Dangerous aerial and naval encounters are rising as China and Japan spar over disputed islands in the East China Sea. A promising reconciliation process has floundered. To prevent an accident tipping the dispute into open hostility, both sides urgently need a credible crisis management protocol to insulate any negotiations from their broader rivalry.
The race for hydrocarbon reserves in the South China Sea is aggravating conflicting territorial claims. The regional players need cooperation, yet have increasingly open confrontations at sea. For peaceful joint energy development, all parties need to stop acting unilaterally and do more to understand the others’ goals and limitations.
The South China Sea is the cockpit of geopolitics in East Asia, and growing tensions pose a serious threat to stability in the region. China and ASEAN must take advantage of the currently favourable environment to establish new codes of crisis management, especially at sea, to withstand any new conflicts.
The deterioration in relations between China and Japan has spiraled beyond an island sovereignty dispute and risks an armed conflict neither wants. A November regional summit is a fence-mending opportunity – if the two countries’ leaders rise above nationalism and manage multiple flashpoints.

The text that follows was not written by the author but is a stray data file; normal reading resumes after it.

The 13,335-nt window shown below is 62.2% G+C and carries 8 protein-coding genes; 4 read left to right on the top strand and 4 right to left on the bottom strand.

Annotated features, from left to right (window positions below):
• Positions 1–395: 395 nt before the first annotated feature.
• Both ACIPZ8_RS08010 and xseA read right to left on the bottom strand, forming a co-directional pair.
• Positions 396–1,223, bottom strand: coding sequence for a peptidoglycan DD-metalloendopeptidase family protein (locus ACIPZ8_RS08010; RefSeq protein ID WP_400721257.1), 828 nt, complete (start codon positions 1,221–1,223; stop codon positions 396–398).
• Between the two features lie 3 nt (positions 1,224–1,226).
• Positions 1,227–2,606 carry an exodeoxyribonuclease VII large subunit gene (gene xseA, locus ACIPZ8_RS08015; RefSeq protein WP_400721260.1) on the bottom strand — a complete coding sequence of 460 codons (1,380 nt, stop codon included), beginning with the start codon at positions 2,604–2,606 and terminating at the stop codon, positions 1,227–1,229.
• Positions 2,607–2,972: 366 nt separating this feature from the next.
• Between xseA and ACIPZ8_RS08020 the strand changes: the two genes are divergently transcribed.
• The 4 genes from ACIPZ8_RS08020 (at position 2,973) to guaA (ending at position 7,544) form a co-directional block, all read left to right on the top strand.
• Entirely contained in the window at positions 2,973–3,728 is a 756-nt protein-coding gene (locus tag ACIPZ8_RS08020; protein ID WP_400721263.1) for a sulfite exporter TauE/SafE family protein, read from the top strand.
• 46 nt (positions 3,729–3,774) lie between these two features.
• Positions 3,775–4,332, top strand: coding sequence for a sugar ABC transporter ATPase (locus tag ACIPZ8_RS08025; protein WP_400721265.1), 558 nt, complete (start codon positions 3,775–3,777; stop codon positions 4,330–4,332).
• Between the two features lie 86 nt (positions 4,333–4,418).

North Korea’s belligerent behaviour is testing the patience of China, its principal backer, but a consequential Chinese policy change, which the U.S. and its allies hope for, is not likely soon.
China and Japan must begin talks on crisis prevention and mitigation regarding the disputed waters of the East China Sea to avoid an accidental clash that could lead to a larger conflict.
[China’s relations with its neighbors have deteriorated significantly, as the region continues to engage in an arms race.] Before, the region was in the process of economic integration, the building of multilateral institutions, and regional governance by consensus. But in recent years, that has all been unraveling. In its place you have an arms race and the building-up of deterrents and the fracturing of multilateral institutions. It’s not good.
Cooperating on oil won't work - but fishing might.
Originally published in The National Interest
An international tribunal has issued a sweeping ruling against China in a landmark case brought by the Philippines over disputed claims in the South China Sea. Beijing rejected the ruling, but the judgment’s legal clarity could ultimately provide the basis of a better, durable, negotiated outcome for the many parties involved.
The Hague’s looming decision on a Filipino challenge to Chinese claims could reverse the region’s collision course.
Originally published in The Wall Street Journal